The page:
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require 'thread'
require 'active_support/core_ext/file'
require 'active_support/core_ext/module/attribute_accessors'
module ActionView
# = Action View Asset Cache ID Helpers
#
# Rails appends asset's timestamps to public asset paths. This allows
# you to set a cache-expiration date for the asset far into the future, but
# still be able to instantly invalidate it by simply updating the file (and
# hence updating the timestamp, which then updates the URL as the timestamp
# is part of that, which in turn busts the cache).
#
# It's the responsibility of the web server you use to set the far-future
# expiration date on cache assets that you need to take advantage of this
# feature. Here's an example for Apache:
#
# # Asset Expiration
# ExpiresActive On
# <FilesMatch "\.(ico|gif|jpe?g|png|js|css)$">
# ExpiresDefault "access plus 1 year"
# </FilesMatch>
#
# Also note that in order for this to work, all your application servers must
# return the same timestamps. This means that they must have their clocks
# synchronized. If one of them drifts out of sync, you'll see different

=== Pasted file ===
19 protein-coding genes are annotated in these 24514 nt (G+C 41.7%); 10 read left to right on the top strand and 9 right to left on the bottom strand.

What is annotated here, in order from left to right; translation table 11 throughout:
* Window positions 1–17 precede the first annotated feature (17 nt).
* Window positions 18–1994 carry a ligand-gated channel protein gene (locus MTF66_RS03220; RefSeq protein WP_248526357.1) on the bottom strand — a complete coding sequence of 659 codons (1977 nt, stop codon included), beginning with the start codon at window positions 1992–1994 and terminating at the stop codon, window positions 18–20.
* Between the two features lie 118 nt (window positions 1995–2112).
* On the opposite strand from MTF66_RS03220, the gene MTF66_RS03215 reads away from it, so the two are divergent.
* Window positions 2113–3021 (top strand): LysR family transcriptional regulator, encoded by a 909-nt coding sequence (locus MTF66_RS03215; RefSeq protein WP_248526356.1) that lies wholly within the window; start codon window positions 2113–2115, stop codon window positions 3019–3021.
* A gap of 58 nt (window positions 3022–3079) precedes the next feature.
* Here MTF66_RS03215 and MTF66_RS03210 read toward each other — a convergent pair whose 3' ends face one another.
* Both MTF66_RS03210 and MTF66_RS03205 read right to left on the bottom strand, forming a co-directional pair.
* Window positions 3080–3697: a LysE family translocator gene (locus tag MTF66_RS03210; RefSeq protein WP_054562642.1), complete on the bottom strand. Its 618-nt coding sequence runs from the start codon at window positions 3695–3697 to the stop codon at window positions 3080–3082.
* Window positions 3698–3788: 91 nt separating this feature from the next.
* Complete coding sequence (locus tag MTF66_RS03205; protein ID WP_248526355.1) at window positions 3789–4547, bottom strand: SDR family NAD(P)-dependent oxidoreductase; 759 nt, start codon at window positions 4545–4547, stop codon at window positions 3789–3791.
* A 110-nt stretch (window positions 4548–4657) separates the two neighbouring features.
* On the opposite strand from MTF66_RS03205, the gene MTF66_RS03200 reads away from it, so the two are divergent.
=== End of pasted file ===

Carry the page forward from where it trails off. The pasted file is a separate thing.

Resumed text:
# timestamps at random and the cache won't work. In that case the browser
# will request the same assets over and over again even thought they didn't
# change. You can use something like Live HTTP Headers for Firefox to verify
# that the cache is indeed working.
#
# This strategy works well enough for most server setups and requires the
# least configuration, but if you deploy several application servers at
# different times - say to handle a temporary spike in load - then the
# asset time stamps will be out of sync. In a setup like this you may want
# to set the way that asset paths are generated yourself.
#
# Altering the asset paths that Rails generates can be done in two ways.
# The easiest is to define the RAILS_ASSET_ID environment variable. The
# contents of this variable will always be used in preference to
# calculated timestamps. A more complex but flexible way is to set
# <tt>ActionController::Base.config.asset_path</tt> to a proc
# that takes the unmodified asset path and returns the path needed for
# your asset caching to work. Typically you'd do something like this in
# <tt>config/environments/production.rb</tt>:
#
# # Normally you'd calculate RELEASE_NUMBER at startup.
# RELEASE_NUMBER = 12345
# config.action_controller.asset_path = proc { |asset_path|
# "/release-#{RELEASE_NUMBER}#{asset_path}"
# }
#
# This example would cause the following behavior on all servers no
# matter when they were deployed:
#
# image_tag("rails.png")
# # => <img alt="Rails" src="/release-12345/images/rails.png" />
# stylesheet_link_tag("application")
# # => <link href="/release-12345/stylesheets/application.css?1232285206" media="screen" rel="stylesheet" />
#
# Changing the asset_path does require that your web servers have
# knowledge of the asset template paths that you rewrite to so it's not
# suitable for out-of-the-box use. To use the example given above you